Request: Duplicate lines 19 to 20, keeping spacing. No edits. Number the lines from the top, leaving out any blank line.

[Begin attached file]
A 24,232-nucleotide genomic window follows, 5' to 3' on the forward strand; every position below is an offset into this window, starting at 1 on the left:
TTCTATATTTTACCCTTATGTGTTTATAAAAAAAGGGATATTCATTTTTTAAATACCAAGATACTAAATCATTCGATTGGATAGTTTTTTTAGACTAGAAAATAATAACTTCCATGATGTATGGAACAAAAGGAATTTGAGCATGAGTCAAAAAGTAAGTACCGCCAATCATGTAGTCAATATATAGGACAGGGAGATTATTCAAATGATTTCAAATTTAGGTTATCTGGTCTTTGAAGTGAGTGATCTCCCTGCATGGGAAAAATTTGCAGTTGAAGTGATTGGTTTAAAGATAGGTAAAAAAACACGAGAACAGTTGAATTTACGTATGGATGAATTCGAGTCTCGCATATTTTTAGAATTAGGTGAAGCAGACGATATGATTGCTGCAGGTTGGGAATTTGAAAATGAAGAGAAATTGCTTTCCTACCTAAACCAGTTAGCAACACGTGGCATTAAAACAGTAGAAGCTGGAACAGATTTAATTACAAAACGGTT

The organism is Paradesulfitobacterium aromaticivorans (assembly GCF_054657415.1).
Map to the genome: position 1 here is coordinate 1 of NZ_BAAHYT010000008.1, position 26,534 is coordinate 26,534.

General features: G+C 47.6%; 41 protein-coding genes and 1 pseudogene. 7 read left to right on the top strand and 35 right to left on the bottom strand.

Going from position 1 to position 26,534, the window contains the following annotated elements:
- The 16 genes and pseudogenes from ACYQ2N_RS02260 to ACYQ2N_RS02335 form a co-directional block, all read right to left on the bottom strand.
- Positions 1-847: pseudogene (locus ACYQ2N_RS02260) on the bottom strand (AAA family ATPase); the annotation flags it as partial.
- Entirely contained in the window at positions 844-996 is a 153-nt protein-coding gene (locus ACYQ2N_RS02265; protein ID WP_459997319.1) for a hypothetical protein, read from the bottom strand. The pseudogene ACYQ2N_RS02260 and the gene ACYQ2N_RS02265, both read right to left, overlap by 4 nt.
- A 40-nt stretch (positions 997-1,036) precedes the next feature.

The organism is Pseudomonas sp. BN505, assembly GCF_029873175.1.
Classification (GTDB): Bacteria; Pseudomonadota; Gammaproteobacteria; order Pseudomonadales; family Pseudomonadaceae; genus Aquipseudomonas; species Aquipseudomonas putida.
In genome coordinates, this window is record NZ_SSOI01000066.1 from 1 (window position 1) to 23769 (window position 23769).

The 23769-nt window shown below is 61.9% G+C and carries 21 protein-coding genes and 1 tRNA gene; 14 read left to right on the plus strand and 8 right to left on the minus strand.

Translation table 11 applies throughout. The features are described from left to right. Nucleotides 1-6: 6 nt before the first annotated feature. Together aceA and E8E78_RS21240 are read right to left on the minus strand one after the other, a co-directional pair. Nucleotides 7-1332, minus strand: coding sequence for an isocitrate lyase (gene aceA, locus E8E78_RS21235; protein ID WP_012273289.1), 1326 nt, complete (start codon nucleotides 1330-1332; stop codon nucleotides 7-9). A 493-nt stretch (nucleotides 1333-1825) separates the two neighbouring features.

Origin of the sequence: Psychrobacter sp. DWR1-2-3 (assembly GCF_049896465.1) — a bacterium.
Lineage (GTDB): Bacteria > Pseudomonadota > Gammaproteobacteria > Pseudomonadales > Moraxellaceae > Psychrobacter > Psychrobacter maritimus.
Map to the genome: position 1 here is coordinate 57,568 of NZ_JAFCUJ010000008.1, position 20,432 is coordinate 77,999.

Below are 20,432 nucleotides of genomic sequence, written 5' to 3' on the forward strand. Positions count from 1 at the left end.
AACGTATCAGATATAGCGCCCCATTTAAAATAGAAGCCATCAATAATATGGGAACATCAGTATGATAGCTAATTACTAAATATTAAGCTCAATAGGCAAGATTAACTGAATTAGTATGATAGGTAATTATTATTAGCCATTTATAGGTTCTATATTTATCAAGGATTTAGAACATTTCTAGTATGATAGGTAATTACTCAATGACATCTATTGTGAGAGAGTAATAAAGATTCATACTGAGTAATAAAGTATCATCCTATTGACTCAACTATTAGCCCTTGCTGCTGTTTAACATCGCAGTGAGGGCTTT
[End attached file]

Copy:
Below are 20,432 nucleotides of genomic sequence, written 5' to 3' on the forward strand. Positions count from 1 at the left end.
AACGTATCAGATATAGCGCCCCATTTAAAATAGAAGCCATCAATAATATGGGAACATCAGTATGATAGCTAATTACTAAATATTAAGCTCAATAGGCAAGATTAACTGAATTAGTATGATAGGTAATTATTATTAGCCATTTATAGGTTCTATATTTATCAAGGATTTAGAACATTTCTAGTATGATAGGTAATTACTCAATGACATCTATTGTGAGAGAGTAATAAAGATTCATACTGAGTAATAAAGTATCATCCTATTGACTCAACTATTAGCCCTTGCTGCTGTTTAACATCGCAGTGAGGGCTTT